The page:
Numeracy
problems to solve for Key Stage 1, 2 and 3
Key
Stage 1 Solve it...!
Spring Flowers 
This is a game for 2 players.
You will need:
 Spring Flowers playing
board
 18 Flower Fraction cards
(Coloured Pink, yellow and blue) Sort into two piles of 10 halves
of flowers and 8 quarters. of flowers.
You will need to print these
off, either in colour, or you can colour them in yourself. The flower
fraction cards need cutting the lines shown.
Click
here for the Spring Flowers playing board.
Click
here for the Flower Fraction Cards
How to play
 Shuffle each of the piles
of cards. Put the quarter flower cards face down on the left on the
playing board and the half flower cards on the right on the board.
 Decide who starts and
who has which flower bed.
 Player 1 chooses either
a half or quarter flower fraction card and places it face up on the
centre space in the board. Player 1 then places the card on the matching
colour and fraction shape on their own flower bed. Player 2 does the
same.
 Players carry on taking
it in turns to turn over a flower fraction card. If a card is already
on the matching flower position (some colour and fraction), the player
misses a turn and the other player can use that card.
 The first player to complete
their own flower bed is the winner.
 Have fun!
An Extra Challenge
You will need to print and
cut out the 1/2 and the 1/4 cards. Shuffle the 1/2 and1/4 cards and
place the pile face down hear the playing board. Each player in turn
picks a card from the pile to determine whether to pick up a half or
quarter flower card.
Key
Stage 2 Solve it...!
Frosty Fractions 
This is a game for 2 players.
You will need
 Frosty Fractions Playing
Board
 The two types of snowflakes
tokens sorted into two separate piles.
 A set of all the fractions
cards placed down in a pile
 You will need to print
them all off.
Click
here for the Frosty Fractions playing board.
Click
here for the Frosty Fraction Cards
How to play
 Decide who starts by picking
a fraction card (higher fraction starts)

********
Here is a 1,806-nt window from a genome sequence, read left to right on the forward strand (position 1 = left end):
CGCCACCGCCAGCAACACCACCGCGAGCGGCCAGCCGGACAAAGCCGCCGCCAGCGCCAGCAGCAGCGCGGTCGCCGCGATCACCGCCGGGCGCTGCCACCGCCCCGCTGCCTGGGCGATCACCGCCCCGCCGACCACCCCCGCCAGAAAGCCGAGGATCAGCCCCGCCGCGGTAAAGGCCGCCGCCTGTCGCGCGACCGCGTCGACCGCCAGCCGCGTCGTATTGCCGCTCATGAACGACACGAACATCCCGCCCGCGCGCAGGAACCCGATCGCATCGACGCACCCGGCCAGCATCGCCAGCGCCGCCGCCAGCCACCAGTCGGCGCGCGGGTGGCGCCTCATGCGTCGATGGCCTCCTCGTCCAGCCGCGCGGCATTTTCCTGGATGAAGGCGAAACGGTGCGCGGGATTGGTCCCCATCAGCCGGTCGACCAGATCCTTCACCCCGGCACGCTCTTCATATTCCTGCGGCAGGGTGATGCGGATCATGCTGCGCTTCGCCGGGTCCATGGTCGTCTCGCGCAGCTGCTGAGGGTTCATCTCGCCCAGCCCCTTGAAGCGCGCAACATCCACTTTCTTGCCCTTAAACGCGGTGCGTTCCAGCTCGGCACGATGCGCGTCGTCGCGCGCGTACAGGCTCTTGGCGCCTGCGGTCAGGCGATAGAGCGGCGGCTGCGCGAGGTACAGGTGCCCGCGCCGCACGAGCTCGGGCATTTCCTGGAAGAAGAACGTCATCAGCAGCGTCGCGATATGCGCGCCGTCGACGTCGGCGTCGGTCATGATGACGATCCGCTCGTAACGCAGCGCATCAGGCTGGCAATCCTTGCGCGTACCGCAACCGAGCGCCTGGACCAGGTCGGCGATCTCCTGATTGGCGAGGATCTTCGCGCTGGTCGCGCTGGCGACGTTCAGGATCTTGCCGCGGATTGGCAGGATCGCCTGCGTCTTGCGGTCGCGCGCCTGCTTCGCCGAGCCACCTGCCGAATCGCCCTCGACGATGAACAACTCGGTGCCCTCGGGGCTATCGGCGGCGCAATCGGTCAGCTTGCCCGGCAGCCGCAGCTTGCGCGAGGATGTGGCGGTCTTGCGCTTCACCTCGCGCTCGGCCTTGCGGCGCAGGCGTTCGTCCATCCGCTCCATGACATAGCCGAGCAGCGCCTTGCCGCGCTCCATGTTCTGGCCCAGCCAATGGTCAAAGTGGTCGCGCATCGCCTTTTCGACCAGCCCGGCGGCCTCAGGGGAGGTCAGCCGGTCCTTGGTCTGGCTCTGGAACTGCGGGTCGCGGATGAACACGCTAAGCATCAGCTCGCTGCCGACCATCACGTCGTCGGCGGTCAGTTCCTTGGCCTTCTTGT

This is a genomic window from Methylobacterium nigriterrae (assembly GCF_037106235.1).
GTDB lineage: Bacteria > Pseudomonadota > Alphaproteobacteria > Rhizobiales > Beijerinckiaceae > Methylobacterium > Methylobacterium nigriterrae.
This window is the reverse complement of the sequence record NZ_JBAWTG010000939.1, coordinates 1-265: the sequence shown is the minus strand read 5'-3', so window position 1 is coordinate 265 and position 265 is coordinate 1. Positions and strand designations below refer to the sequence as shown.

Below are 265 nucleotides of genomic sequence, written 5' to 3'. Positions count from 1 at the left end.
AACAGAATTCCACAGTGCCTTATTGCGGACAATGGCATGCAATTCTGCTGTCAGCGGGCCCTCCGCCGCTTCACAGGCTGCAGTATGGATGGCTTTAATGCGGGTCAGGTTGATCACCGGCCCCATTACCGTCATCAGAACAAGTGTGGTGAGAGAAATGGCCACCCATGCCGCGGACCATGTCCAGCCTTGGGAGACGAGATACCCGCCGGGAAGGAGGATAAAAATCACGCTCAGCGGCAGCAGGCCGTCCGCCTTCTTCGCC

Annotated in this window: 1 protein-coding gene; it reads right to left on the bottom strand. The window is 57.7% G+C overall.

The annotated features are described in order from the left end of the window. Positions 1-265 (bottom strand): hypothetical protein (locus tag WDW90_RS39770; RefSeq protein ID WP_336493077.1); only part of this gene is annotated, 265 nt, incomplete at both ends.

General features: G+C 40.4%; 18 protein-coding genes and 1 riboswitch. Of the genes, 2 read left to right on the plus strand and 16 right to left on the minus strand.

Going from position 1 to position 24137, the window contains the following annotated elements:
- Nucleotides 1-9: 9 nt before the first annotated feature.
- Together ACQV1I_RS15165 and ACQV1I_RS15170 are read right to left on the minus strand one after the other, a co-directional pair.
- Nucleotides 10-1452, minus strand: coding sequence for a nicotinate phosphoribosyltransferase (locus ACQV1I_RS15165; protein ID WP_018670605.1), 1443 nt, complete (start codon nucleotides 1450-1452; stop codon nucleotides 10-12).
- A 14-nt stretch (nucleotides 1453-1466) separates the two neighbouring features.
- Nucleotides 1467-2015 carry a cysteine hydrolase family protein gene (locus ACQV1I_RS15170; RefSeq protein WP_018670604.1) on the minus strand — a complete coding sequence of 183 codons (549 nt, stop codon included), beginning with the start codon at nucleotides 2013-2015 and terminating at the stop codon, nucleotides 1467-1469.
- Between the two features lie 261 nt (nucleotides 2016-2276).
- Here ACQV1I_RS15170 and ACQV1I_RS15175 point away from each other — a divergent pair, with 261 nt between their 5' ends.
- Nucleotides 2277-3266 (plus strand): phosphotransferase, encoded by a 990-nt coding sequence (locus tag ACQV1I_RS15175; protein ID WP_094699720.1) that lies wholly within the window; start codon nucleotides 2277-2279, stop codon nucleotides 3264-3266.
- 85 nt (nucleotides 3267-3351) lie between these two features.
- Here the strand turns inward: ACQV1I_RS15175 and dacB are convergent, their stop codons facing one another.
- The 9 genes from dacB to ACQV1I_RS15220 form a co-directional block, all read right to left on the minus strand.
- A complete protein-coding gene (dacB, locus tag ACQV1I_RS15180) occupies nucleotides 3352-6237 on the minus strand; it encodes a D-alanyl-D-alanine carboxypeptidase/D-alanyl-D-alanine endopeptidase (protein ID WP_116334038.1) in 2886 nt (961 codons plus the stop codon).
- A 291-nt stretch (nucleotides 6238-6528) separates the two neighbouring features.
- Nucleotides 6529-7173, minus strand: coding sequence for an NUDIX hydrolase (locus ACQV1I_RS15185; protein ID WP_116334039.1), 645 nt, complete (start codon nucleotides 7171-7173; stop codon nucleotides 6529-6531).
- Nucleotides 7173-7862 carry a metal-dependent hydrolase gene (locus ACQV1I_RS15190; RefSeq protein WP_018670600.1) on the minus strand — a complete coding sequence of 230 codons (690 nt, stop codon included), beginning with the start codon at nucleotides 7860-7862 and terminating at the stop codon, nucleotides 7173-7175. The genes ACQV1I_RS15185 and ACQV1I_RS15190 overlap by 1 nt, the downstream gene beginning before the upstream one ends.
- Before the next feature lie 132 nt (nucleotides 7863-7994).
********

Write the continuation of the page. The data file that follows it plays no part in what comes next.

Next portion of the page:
Player 1 takes two fraction
cards (from the face down pile) and place them on the spaces provided
on the playing board. The two fractions are added. You might need
to make use of equivalent fraction or change improper fractions into
mixed numbers. If the answer is available on playing board, the player
places one of their snowflake tokens on the answer.
 Player 2 does the same.
If a snowflake token is already on a fraction or the number isn't
there, that player misses a turn.
 Players carry on taking
turns to turn over two fraction cards. When all the fraction cards
are used up, shuffle them and turn them over to use again.
 The game continues until
one player has made a line of three of their own snowflake tokens.
 Have fun!
An extra challenge
Key
Stage 3 Solve it...!
Egyptian Fractions 
The Ancient Egyptians started
writing numbers about 5000 years ago. Their numbers were based on decimal
system; that is, they counted in tens, hundreds and thousands as we
do today.
Papyrus
The Egyptians recorded their numbers by carving them onto stone or papyrus
'paper'.
Papyrus was made from thin layers of dried papyrus
reeds that could be found growing along the banks of the Nile.
Egyptian Numbers
Here are the Ancient Egyptians
symbols, called hieroglyphs, for numbers up to a million.
Number 
Hieroglyph 
Description 
1 

a
stick 
10 

a
basket handle 
100 

a
spiral of rope 
1000 

a
lotus flower 
10
000 

a
bent finger 
100
000 

a
tadpole 
1
000 000 

a
kneeling man 
The Egyptians wrote their
hieroglyphs left to right, right to left or up and down.
Below are some numbers written
as hieroglyphs. Use the table above to work out what these numbers are.
Read from right
Read from left
Task B
Writing Egyptian
fractions
All fractions written by
the Egyptians, apart from 2/3, and 3/4 were unit fractions;
that is, they had 1 as the numerator. Fractions in ancient Egypt were
shown by putting a hieroglyph of a mouth above a number.










What
unit fractions are these? 
1/5 
1/8 


If the denominator was a
big number then the mouth hieroglyph would be put at the front of the
number.